Comparing the data you find in Choozle Analytics to the data in Google Analytics (GA) is a lot like comparing apples to oranges. Even data across Google products (for instance, Analytics vs. AdWords) doesn’t always necessarily match up.
Both should follow similar trends, but cannot be directly compared, due to a few different reasons. Let us explain…
We cannot accurately compare Choozle’s clicks with Google’s sessions because they’re not the same metric.
- Clicks indicate how many times your advertisements were clicked by visitors. Choozle counts clicks at the source.
- Sessions indicate a group of interactions that take place on your website within a given time frame. GA counts sessions when a user hits the site, and sessions expire after 30 minutes of inactivity, with any subsequent activity being tracked as a separate session.
Choozle and GA show differences between geolocations because the data is collected in different ways.
- Choozle’s geolocation provider, MaxMind, matches IP addresses to cookie profiles by using data from a variety of sources, including their own. Thus, they know exactly where many IPs are located in virtually real-time with an estimated 99.8% accuracy rate.
- Google’s data collection methods or overall accuracy, an important point to understand is that how the given computer or device is connected to the internet determines how GA sees the location origin of the traffic. For example, if a user connects to the internet through Comcast and the Comcast hub or server is in another location, GA identifies that location rather than where the page was actually, physically loaded. This will contribute to the seemingly incorrect location discrepancy.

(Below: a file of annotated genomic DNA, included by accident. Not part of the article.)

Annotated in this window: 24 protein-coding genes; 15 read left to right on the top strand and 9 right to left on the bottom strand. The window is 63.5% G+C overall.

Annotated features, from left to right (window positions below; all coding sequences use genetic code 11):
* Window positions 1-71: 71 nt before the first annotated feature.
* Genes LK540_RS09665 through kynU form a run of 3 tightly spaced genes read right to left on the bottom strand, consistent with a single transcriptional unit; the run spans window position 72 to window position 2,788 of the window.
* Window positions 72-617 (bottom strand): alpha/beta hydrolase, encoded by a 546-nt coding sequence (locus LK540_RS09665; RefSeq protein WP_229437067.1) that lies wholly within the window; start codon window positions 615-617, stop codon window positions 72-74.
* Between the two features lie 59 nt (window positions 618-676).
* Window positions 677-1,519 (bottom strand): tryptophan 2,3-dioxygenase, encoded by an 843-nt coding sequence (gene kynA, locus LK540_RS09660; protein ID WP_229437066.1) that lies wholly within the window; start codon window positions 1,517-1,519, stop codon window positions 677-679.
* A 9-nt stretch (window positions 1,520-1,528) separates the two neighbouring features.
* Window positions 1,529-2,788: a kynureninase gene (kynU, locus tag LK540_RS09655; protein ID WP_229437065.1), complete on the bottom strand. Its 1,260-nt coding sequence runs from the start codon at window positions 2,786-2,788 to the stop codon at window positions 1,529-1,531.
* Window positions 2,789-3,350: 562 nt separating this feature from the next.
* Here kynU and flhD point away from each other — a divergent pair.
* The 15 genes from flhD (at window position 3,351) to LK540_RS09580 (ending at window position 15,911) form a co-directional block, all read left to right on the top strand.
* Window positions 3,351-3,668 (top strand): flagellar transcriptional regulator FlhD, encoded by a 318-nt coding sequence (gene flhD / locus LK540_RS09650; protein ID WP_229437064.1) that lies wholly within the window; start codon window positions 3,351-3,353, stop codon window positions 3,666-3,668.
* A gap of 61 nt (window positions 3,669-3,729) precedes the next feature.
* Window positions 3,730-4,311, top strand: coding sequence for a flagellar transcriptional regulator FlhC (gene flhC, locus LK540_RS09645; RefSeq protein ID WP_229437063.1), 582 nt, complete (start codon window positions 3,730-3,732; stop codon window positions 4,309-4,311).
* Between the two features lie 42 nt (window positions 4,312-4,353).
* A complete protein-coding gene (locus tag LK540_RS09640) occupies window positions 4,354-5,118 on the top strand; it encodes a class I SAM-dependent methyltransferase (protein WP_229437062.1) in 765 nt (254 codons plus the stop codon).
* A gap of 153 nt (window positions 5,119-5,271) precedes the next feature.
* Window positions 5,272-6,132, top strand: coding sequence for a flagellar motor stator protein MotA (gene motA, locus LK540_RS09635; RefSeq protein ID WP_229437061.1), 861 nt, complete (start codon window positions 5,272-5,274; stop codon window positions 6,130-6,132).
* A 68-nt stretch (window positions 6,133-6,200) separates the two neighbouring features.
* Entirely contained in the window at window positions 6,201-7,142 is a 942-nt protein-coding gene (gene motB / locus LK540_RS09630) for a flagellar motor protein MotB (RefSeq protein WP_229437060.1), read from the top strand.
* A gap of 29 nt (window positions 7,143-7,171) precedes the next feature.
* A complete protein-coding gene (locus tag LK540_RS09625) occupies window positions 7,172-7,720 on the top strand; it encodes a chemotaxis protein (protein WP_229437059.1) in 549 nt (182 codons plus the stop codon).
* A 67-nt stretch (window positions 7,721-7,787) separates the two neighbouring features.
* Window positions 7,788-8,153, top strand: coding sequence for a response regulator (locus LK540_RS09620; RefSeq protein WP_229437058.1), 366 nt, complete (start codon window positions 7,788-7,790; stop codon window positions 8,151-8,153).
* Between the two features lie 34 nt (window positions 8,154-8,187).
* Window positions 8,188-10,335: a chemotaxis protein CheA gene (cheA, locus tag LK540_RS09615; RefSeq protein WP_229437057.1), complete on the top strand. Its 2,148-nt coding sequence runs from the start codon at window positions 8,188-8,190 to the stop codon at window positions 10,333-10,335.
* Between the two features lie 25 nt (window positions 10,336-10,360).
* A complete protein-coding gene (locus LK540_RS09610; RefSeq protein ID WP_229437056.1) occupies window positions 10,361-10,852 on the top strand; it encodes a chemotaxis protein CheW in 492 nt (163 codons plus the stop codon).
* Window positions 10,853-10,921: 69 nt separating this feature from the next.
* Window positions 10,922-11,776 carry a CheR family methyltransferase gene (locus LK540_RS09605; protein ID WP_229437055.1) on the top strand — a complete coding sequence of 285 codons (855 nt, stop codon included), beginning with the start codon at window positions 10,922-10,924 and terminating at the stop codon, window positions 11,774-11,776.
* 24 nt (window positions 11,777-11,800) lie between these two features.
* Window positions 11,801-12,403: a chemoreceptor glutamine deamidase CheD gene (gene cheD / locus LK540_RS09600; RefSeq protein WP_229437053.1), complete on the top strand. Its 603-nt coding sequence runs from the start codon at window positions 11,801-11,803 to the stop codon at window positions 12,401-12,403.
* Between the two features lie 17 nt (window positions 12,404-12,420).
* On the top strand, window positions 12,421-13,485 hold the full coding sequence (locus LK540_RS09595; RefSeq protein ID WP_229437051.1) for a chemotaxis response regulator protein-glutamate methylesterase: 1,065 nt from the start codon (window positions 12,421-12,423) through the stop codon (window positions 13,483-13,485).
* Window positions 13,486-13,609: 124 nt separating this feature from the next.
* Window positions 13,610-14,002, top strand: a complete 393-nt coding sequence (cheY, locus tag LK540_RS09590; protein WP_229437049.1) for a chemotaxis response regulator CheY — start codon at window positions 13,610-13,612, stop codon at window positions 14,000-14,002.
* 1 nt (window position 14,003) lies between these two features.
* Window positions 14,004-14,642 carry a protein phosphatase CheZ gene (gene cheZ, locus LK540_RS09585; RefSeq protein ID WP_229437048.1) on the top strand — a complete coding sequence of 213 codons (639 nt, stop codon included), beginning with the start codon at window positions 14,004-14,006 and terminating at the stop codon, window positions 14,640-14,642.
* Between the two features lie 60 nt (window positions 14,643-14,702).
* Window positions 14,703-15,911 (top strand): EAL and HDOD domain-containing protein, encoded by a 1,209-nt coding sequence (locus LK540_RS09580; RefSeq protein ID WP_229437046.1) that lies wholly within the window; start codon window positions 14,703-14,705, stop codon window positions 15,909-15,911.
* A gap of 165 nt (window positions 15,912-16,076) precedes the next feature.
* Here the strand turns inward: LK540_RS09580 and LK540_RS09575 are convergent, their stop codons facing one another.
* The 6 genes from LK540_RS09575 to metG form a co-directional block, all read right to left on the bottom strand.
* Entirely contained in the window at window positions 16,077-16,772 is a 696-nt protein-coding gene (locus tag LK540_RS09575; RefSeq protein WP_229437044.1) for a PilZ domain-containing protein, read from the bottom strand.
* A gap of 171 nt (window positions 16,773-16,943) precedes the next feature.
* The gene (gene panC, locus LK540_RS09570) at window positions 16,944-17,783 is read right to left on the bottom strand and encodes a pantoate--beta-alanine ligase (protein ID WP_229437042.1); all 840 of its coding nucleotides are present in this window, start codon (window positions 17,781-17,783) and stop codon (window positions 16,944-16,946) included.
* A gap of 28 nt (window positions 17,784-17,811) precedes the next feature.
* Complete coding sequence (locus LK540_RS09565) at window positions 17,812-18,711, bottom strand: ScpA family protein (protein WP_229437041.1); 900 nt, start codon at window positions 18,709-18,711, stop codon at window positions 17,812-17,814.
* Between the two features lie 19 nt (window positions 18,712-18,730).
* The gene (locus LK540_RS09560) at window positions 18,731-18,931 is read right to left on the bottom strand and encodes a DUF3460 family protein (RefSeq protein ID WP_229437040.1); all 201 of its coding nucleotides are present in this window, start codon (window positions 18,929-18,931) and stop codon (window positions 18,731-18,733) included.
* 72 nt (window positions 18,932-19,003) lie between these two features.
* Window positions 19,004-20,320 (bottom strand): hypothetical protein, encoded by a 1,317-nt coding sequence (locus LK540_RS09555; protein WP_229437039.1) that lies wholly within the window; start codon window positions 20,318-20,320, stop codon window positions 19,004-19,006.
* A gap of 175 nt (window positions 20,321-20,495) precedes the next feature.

Bounce Rate differences:
Bounces are a normal part of online behavior. A bounce can happen when a click-through URL content poorly aligns with the targeted audience, or the content of the landing page doesn’t have all necessary information needed for the consumer to engage. It’s not unusual to see average bounce rates of 60%-80%.
We hear from some clients that they are specifically looking to reconcile the CTRs from Choozle with the bounce rates from Google Analytics, but there are discrepancies because Choozle and GA define and measure bounce rate differently.
- Google defines bounce rate as the portion of visitors who enter the website, then leave before navigating to another page. This means that the session in Google Analytics is only counted when someone has not bounced, or visited two or more pages on the site.
- Choozle simply considers impressions served and clicks-through when that action has been taken.
In conclusion, when using Google Analytics in conjunction with a programmatic/real-time bidding campaign, please keep in mind that GA is intended to provide insight into trending and user engagement on your website as well as to track traffic sources and user behavior. GA is not an ad tracker and should not be compared side-by-side to ad-serving platforms, like Choozle, due to Google’s technical limitations (such as non-unique pixel drops, page load times, etc.)